New regulations for e-cigarettes are likely to have a large impact on the industry, experts say. The rules could force many small e-cigarette businesses to close, while benefitting large tobacco companies.
The Food and Drug Administration (FDA) is expected to require federal approval for most e-cigarette devices and flavored liquid nicotine juices, The Wall Street Journal reports. The agency is likely to announce the new rules within the next two months.
The approval process will be costly, ranging from $2 million to $10 million for each item, the article notes. The Smoke-Free Alternatives Trade Association, which represents vapor shops and manufacturers, estimates the rule could force 99 percent of the industry to go out of business.
The result, experts say, would be a reduced supply of liquid nicotine, and increased costs for both shop owners and e-cigarette users. Big tobacco companies with their own e-cigarette brands, such as Altria and Reynolds American, would likely benefit because they can afford the approval process, according to Kevin Altman, a consultant to the Council of Independent Tobacco Manufacturers of America.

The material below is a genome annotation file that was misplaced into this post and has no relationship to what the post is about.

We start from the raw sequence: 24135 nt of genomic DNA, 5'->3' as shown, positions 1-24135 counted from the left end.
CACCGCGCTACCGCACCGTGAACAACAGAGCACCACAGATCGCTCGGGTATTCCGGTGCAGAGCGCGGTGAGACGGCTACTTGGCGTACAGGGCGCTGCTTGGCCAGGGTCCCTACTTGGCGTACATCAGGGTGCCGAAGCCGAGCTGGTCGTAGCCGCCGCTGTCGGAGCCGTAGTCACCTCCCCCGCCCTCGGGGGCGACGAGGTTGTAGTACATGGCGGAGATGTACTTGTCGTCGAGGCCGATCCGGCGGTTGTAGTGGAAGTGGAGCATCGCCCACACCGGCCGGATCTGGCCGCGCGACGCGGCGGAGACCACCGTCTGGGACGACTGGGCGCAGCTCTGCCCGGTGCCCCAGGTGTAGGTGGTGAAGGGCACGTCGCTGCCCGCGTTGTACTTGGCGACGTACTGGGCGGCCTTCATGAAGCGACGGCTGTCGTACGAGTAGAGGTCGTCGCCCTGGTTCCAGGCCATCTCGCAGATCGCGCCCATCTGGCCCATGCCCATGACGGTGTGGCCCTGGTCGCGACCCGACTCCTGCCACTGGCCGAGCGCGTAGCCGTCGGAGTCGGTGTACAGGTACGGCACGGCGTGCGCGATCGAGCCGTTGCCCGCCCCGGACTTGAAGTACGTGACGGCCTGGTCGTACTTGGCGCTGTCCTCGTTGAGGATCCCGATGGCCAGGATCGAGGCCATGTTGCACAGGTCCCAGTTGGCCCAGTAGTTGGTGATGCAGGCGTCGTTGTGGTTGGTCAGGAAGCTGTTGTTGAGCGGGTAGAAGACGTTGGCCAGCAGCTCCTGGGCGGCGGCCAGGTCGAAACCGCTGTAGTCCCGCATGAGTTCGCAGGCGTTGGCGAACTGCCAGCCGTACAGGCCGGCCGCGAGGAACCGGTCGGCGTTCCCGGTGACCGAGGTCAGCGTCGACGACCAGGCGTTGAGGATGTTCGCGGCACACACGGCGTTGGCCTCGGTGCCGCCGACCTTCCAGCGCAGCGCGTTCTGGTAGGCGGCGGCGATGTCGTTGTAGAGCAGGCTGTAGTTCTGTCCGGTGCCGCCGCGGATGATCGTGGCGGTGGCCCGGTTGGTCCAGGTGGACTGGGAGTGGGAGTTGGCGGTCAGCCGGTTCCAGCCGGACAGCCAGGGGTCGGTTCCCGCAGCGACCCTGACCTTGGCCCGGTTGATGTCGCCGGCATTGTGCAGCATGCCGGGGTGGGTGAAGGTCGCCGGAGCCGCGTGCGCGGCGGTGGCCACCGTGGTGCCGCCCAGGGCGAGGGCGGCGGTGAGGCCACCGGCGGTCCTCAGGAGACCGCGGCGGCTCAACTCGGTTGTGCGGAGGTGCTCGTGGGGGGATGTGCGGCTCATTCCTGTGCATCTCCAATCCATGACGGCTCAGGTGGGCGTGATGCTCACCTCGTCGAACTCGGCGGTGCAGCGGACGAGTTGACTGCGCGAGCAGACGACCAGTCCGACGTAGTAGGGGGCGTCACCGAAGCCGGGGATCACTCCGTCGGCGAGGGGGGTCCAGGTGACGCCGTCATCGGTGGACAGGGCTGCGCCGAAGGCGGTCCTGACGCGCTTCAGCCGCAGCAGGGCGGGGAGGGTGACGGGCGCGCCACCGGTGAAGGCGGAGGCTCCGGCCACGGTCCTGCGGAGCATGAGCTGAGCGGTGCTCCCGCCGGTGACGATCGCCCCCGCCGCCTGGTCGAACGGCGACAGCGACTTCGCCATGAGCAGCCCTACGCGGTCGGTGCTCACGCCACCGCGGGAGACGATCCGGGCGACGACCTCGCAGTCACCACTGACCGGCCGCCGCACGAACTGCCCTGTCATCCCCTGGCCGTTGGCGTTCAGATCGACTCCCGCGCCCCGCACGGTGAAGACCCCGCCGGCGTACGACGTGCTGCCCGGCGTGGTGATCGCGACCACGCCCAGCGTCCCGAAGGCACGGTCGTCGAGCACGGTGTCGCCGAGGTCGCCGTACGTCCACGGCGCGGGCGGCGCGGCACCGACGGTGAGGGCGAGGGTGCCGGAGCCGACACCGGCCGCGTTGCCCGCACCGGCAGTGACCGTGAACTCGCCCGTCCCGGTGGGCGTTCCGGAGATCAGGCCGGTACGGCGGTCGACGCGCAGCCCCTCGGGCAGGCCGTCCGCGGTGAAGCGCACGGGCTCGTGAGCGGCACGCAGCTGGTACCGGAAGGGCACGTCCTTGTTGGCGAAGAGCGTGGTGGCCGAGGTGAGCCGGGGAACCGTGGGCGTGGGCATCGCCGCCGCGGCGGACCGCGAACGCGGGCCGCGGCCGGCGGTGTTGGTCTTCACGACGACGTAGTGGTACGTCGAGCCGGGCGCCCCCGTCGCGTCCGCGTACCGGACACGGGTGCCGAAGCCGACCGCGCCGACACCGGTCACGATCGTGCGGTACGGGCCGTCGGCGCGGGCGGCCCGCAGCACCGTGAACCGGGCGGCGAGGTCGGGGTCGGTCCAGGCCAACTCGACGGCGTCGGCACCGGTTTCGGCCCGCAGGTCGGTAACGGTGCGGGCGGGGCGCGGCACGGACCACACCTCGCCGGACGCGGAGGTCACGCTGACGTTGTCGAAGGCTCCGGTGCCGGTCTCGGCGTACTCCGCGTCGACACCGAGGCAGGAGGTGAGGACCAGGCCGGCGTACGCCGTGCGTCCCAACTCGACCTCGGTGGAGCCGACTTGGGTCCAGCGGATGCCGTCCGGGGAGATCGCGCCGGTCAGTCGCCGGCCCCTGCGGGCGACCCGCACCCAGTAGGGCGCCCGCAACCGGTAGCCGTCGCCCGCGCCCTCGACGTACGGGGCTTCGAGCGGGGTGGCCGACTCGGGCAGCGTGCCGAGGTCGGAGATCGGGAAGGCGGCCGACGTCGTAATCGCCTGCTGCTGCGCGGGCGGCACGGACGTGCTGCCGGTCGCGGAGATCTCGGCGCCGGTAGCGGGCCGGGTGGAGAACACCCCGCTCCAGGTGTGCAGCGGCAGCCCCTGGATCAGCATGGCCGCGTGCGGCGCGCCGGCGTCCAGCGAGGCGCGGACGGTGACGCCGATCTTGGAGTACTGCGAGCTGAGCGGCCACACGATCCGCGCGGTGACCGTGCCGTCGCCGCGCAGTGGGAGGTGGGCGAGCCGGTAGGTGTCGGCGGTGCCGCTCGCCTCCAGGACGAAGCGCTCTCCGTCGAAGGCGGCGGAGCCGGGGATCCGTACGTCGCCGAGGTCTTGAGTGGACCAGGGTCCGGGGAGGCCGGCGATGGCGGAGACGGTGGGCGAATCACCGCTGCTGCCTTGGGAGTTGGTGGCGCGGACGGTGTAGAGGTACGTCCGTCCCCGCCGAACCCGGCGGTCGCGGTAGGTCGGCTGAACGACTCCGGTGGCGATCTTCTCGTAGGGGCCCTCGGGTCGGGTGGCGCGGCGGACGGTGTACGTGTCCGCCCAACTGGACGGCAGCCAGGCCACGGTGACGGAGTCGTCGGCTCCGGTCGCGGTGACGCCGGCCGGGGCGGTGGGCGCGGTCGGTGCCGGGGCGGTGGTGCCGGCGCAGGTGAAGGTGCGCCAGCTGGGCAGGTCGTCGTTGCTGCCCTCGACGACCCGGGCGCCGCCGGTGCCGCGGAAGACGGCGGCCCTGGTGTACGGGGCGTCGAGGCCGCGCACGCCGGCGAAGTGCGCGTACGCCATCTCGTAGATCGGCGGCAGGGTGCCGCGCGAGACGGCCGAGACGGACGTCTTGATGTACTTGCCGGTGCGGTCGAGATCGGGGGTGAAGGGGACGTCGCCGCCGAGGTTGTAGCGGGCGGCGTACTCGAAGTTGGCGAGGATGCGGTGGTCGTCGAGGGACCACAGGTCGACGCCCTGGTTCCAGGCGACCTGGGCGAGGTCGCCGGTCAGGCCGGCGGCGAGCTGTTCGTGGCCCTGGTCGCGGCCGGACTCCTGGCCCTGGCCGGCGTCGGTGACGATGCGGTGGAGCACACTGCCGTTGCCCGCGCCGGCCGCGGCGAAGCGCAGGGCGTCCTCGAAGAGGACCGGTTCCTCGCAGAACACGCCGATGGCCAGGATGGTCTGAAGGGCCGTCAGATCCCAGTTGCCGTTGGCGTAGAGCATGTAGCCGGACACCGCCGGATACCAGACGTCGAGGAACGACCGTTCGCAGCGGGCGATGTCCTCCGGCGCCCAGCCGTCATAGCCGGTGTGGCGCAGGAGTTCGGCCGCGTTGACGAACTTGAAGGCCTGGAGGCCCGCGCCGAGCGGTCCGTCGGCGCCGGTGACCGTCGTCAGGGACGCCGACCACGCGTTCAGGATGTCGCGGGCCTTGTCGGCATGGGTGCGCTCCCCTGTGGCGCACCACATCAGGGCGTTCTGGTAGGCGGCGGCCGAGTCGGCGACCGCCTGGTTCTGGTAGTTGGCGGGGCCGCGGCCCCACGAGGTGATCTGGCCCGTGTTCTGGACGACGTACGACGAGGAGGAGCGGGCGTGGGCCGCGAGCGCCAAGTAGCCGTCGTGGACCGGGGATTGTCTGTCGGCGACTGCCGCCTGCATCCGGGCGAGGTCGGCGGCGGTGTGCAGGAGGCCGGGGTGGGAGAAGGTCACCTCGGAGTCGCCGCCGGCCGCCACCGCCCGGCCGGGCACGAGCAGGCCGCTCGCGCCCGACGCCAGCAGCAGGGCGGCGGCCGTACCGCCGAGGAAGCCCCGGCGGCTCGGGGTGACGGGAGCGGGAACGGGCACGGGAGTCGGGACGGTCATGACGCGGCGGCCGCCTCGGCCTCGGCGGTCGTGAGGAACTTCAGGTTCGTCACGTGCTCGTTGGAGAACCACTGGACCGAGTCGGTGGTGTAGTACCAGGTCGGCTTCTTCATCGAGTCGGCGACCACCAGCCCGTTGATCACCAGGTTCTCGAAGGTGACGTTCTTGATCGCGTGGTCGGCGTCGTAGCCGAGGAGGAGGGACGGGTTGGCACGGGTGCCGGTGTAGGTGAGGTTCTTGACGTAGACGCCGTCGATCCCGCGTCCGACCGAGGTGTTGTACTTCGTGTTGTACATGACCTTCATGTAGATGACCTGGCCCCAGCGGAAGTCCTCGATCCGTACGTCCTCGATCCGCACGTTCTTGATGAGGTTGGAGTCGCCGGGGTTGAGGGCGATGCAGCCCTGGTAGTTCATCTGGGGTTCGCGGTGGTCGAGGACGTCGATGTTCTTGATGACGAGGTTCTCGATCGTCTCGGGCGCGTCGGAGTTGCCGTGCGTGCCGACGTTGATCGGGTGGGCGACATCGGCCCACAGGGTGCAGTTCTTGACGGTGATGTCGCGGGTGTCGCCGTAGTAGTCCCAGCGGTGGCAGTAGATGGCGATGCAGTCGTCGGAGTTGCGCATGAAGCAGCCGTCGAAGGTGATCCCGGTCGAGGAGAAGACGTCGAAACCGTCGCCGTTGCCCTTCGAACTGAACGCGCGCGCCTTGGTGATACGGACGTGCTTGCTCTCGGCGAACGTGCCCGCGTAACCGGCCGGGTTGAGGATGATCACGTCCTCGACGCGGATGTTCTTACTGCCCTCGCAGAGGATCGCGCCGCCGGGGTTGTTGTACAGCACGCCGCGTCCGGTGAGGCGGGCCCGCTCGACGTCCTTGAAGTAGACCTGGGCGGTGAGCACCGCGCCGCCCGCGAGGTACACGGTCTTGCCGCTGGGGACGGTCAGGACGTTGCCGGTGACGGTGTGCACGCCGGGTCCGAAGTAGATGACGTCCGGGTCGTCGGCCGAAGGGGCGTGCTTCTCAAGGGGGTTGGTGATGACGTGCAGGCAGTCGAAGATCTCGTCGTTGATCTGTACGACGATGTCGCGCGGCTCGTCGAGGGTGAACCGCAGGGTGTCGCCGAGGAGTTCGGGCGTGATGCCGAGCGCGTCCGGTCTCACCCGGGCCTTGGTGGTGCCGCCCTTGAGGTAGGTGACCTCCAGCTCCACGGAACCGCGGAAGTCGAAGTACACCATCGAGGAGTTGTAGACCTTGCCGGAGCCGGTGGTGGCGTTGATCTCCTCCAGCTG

The FDA proposed rules for regulating e-cigarettes in April 2014. The rules would ban the sale of e-cigarettes, cigars and pipe tobacco to anyone under age 18. Manufacturers of e-cigarettes and cigars would have to register with the FDA, give the agency a detailed account of the products’ ingredients, describe their manufacturing process and scientific data, and submit to FDA inspections. Companies would no longer be allowed to offer free samples. E-cigarettes would be required to come with warning labels stating they contain nicotine, which is addictive.
Under the proposed rules, companies would have six months to register products and ingredients, and two years to complete the approval process.